One of the questions I get most often about Twitter, especially from people who are trying to interact with Twitter for specific purposes, or who have gotten to the point where they’re following quite a large number of people, is how do you keep up with it all?
It’s a good question. Twitter is a very fast-paced environment, and once you’re deep enough in, it’s hard to catch up after being away for even an hour. (And you HAVE to step away from Twitter for much longer than that if you’re still going to have a normal, healthy life.)
Also, if you’re a writer, or any other person building a platform, chances are you’ve followed LOTS of other writers (or people in your business), and this means that a lot of the time your stream can get pretty full of … um … marketing. It’s hard to wade through this to find the stuff you really want to see.
In previous posts, I’ve discussed using an app like TweetDeck, and how to use hashtags to make columns of searches for relevant things. If you missed these, and you want to see them, click on the nifty little “Techie Tuesdays” button at the top for a list. (Thanks Morgan Dragonwillow for pushing me to do that — you really can find AWESOME people on Twitter).
Now, let’s say you’ve figured out the hashtag thing, you’ve started keeping up with some group discussions, and you’ve actually found some great people on Twitter you enjoy talking to, and you want to keep up with THEM, and not lose them in your stream.
If it’s just one person — your favorite celebrity, or your old or new BFF, you can create a column in TweetDeck just for that person. You’re going to go to the top, and click the little gray + to add a column. Then the ‘search’ box pops up. Enter your friend’s user name, and voila — all of their tweets will pop up.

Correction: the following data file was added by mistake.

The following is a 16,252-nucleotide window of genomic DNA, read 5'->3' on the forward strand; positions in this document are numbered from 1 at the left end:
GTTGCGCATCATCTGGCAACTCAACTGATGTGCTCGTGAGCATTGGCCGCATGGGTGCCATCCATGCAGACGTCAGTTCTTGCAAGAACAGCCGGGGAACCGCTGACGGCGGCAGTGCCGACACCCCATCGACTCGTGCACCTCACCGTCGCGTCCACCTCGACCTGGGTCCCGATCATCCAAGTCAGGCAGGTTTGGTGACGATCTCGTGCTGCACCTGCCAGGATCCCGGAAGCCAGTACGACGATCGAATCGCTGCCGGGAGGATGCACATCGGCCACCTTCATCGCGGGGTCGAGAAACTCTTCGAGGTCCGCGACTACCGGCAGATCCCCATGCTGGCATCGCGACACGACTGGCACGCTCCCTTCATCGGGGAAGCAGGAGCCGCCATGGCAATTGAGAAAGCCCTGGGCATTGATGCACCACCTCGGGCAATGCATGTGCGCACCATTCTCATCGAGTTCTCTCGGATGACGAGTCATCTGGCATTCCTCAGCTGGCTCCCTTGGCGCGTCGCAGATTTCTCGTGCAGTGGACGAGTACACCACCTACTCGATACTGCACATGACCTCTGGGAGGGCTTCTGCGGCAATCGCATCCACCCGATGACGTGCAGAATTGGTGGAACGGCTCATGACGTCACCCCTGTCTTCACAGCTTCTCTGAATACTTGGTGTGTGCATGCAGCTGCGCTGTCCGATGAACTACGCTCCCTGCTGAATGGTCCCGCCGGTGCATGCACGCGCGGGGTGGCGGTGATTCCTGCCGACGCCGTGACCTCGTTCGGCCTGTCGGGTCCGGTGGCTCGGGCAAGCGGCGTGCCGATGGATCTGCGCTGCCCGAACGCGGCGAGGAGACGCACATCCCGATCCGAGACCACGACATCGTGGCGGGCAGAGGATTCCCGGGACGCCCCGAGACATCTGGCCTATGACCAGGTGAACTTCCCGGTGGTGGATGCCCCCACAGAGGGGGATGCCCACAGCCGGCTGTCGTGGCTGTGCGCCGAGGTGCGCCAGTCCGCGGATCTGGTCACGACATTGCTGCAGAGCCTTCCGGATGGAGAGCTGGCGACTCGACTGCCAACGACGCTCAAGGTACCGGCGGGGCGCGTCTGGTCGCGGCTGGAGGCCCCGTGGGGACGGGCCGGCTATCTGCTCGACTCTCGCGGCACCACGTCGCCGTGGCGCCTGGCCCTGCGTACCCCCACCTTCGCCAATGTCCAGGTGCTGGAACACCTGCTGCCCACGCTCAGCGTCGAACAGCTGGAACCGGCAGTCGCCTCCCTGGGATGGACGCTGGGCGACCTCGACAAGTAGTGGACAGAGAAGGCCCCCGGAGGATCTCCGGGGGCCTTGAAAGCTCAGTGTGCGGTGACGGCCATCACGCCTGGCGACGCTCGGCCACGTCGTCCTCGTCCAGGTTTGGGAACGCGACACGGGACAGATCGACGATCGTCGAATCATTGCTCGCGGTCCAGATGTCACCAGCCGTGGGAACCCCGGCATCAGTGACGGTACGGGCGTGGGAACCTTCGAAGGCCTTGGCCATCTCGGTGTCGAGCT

Usually, though, you have larger groups of awesome people. The group you like to write with in the evenings around six, the people you like to exchange raunchy jokes with at lunchtime, the people who always post interesting blogs about gardening, or technology in the classroom, or getting better at Twitter. Yes, for these people, there are LISTS! 🙂
In Twitter, you can create as many lists as you like. You can create them on the Twitter website, or right inside TweetDeck.
In TweetDeck, you can create a list by, again, clicking the gray +. When the search box opens, you will see some options on the side. One of these says “Groups/Lists.” If you click on that, you can go to the top and click new list. Here, you can name the list, and write a description of it. “Lunchtime Buddies” “Word Warriors” “Awesome People” whatever. You can also decide whether you’d like the list to be public or private.
Once you’ve made the list, you can start adding people to it. In TweetDeck, adding people is easy. You hover over their profile picture, and you’ll see little buttons appear in place of the picture. Click on the little gear that says “other actions.” You’ll get a menu that will either let you do a number of things with the tweet, or with the person. One of the options under the “person” menu is “add to list.” Click it, and add them to a list.